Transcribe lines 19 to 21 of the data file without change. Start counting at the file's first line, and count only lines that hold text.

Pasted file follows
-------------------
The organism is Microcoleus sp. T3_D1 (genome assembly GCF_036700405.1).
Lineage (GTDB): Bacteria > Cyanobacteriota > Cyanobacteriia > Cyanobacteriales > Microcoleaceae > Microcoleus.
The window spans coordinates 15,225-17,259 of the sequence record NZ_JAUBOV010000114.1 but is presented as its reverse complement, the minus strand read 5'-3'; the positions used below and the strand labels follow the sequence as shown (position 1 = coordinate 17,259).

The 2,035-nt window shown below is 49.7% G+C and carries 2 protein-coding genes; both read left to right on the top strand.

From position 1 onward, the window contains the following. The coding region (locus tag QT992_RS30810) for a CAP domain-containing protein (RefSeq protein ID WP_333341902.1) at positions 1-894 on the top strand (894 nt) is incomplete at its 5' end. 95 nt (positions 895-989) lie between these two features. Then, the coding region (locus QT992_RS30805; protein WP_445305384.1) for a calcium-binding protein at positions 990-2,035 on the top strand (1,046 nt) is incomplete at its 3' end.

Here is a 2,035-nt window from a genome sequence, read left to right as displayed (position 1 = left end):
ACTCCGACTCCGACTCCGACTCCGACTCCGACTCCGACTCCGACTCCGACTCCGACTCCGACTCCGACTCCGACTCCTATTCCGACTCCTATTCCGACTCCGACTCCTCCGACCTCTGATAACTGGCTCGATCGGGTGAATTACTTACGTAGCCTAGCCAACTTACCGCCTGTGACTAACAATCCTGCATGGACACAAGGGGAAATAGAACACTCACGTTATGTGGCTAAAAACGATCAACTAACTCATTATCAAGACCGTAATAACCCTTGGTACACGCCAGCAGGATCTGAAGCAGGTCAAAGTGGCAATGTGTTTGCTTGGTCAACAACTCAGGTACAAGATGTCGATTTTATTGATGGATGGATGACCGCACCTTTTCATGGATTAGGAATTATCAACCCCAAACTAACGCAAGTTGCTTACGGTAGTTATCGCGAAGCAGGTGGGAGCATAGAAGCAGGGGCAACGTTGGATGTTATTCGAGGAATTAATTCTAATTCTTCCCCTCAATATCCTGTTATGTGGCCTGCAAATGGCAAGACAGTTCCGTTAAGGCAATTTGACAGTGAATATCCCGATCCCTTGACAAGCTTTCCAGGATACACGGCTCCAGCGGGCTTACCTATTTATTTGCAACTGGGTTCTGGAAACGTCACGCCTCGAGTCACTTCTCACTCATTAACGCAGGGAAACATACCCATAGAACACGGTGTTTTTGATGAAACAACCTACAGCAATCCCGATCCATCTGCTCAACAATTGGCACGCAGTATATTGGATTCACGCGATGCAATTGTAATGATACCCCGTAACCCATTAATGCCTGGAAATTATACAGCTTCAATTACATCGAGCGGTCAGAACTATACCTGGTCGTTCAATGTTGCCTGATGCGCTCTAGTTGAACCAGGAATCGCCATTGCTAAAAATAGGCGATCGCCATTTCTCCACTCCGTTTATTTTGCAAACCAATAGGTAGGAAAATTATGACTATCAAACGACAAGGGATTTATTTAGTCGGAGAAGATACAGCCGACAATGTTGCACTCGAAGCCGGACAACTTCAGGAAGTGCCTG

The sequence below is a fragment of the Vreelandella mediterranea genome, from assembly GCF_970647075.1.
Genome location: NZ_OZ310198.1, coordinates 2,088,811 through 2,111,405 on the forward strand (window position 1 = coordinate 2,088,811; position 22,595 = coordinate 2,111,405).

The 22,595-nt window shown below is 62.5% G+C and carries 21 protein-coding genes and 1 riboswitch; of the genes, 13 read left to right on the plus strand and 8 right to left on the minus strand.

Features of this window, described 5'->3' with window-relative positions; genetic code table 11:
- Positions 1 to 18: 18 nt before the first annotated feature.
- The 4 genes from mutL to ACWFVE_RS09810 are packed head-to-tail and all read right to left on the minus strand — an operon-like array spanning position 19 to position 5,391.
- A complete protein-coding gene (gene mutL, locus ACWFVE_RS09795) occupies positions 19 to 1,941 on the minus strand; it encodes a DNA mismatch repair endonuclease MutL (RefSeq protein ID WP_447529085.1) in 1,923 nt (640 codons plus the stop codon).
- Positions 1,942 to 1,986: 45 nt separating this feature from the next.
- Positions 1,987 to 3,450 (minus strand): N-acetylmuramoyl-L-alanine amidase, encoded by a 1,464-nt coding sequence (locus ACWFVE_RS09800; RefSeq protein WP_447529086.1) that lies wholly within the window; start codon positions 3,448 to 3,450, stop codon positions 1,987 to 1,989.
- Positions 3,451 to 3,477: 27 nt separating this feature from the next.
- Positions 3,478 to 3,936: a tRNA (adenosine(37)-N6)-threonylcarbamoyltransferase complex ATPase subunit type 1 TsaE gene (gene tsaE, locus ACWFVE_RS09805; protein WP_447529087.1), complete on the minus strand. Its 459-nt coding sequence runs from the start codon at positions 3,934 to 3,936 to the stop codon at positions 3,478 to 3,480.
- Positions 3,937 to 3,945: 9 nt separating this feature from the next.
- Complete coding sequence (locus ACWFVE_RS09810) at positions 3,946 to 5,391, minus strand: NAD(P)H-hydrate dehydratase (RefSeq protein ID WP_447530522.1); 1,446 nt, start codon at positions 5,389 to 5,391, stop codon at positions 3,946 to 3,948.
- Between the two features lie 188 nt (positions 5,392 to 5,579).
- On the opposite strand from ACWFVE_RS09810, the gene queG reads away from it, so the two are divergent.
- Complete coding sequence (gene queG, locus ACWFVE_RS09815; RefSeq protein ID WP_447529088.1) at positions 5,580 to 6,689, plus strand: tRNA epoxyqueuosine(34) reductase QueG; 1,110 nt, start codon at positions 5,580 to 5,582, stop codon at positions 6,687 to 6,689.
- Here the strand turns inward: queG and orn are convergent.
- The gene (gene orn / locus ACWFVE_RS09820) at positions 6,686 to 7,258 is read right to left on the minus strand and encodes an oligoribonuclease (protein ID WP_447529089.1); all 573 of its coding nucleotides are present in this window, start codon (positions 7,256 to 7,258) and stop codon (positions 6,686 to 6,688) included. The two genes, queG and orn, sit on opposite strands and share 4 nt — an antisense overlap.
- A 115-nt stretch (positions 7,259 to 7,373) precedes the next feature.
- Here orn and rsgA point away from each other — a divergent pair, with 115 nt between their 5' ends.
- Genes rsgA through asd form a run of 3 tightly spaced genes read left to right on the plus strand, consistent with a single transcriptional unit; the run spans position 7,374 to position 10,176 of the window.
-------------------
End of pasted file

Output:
- Positions 3,937 to 3,945: 9 nt separating this feature from the next.
- Complete coding sequence (locus ACWFVE_RS09810) at positions 3,946 to 5,391, minus strand: NAD(P)H-hydrate dehydratase (RefSeq protein ID WP_447530522.1); 1,446 nt, start codon at positions 5,389 to 5,391, stop codon at positions 3,946 to 3,948.
- Between the two features lie 188 nt (positions 5,392 to 5,579).